New C-Section App May Shorten Hospital Stays for New Mothers


A new smartphone app has reinvented the C-section birth delivery process, bringing it further into the modern age. A study shows that women who used a pre and postoperative app-based program actually had shorter hospital stays after delivery than mothers who did not use it, according to a press release by the American Society of Anesthesiologists.

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The smartphone app is a part of the Perioperative Surgical Home (PSH) program, and the study was presented at the American Society of Anesthesiologists Practice Management Meeting. The goal was to create an app technology that offered empowerment for mothers who must undergo C-sections, mainly by helping them to properly prepare for their surgical birth procedures.

How the C-Section App Works

Four weeks prior to the procedure, expectant mothers scheduled for C-sections download a special app onto their smartphones. The app was developed as a part of PSH, which is a patient-centered, physician-led, team-based model of coordinated care that guides patients through their entire surgical experience. The app serves as almost a personal online assistant that reminds patients of their appointments, gives pre-surgery information — like stop and start times for medications — and monitors post surgery health checks, like pain control and the healing and recovery of the C-section wound.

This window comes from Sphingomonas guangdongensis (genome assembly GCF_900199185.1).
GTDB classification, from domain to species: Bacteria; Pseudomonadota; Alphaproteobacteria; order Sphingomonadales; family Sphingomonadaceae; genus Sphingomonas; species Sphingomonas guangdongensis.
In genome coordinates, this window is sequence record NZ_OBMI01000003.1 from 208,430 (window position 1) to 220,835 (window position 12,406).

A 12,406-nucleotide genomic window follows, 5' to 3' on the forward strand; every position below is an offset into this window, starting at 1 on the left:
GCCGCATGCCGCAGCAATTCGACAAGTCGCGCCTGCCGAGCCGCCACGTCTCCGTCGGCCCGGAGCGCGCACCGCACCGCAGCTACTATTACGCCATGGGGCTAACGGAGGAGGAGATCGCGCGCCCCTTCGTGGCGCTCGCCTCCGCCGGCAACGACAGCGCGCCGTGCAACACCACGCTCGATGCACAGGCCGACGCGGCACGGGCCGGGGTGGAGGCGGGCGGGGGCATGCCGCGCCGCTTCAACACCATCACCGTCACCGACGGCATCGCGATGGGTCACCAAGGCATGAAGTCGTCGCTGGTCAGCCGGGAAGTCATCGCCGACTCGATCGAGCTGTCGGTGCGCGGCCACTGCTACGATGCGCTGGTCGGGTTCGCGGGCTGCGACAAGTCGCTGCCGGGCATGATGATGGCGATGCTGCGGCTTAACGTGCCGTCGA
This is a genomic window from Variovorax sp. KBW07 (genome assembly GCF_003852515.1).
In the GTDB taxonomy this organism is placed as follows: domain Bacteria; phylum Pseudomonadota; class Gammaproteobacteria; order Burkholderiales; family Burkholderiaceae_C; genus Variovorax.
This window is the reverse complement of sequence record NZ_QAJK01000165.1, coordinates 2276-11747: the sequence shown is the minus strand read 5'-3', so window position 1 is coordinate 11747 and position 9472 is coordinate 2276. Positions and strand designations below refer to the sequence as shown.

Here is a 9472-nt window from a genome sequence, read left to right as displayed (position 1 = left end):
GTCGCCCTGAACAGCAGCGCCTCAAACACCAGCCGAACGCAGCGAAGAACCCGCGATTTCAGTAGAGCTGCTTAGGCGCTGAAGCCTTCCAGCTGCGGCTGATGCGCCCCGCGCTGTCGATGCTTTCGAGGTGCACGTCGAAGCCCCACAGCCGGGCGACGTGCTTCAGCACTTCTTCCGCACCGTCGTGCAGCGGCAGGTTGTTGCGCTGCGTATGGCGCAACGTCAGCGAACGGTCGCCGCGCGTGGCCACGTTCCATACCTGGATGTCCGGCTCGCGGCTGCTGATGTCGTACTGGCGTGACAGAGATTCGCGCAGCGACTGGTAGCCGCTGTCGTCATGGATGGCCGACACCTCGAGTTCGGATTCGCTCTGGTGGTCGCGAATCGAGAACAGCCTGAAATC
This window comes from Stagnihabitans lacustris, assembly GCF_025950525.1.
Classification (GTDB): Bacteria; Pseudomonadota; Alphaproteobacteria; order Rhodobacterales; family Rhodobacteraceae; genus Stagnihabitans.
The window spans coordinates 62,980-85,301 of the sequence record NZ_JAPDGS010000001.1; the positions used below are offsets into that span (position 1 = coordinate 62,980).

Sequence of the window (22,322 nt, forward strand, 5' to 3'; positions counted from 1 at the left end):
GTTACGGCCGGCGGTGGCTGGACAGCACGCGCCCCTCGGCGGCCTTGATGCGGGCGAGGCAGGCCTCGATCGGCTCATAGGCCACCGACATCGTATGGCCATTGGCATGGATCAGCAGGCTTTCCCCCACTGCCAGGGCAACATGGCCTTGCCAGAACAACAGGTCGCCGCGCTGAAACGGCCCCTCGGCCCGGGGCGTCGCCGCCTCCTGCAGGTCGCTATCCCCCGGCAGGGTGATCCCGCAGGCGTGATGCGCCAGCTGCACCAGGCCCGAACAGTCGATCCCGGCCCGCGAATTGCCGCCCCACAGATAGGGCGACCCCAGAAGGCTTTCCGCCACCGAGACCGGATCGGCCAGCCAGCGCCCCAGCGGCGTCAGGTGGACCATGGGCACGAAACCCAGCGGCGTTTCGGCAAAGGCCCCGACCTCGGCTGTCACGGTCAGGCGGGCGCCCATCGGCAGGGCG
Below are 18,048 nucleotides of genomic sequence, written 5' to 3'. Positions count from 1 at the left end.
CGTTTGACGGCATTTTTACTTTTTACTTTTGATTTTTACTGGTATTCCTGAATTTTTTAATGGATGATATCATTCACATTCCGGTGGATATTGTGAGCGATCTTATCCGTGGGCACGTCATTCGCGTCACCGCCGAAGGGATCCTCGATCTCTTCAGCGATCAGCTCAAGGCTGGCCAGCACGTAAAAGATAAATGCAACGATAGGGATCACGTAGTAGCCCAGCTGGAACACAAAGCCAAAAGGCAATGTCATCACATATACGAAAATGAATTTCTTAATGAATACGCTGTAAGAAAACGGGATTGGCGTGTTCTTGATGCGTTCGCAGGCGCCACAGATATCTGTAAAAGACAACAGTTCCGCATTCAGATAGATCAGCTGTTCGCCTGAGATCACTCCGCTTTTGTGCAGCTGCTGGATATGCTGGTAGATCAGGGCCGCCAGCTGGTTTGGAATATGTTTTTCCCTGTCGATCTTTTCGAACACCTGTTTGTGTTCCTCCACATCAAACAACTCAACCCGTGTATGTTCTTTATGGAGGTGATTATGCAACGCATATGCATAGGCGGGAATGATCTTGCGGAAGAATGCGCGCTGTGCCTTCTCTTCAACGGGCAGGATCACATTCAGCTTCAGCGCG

Related: Rising Number of C-Sections May Be Affecting Evolution

Study author Attila Kett, M.D., M.B.A. who is also the division chief of Obstetric Anesthesia at Saint Peter’s University Hospital, New Brunswick, N.J says insurance companies must pay for 96 hours of hospitalization, per federal law. But if the physician thinks mother and baby are healthy, and the mother agrees, it is safe and preferred for the new family to leave the hospital sooner.

How the App Makes a Difference

The first 30 women to use the app found the average length of their hospital stay shortened from 3.7 days to 2.7 days. The first program in the United States to use enhanced recovery after surgery (ERAS) for C-section, both the PSH and ERAS programs use several methods to help women have easier postoperative side effects and usher them onto a quicker road to recovery.

Related: C-Section Babies Have Higher Obesity Risk, Study Says

The C-section app doesn’t only aid new mothers, but also promises to be a cost-effective service to all physicians and hospitals who implement it as part of their pregnancy and childbirth care.  When considering the money used for resources for participants in the program, plus the development and implementation of the app combined with the C-section surgical patients having lesser overall hospital stays, the app provided a significant return on their investment — 216 percent the first year. And researchers estimate that it could climb to 282 percent in subsequent years.

“The app empowers women by putting them in control of their healthcare needs,” adds Dr. Kett.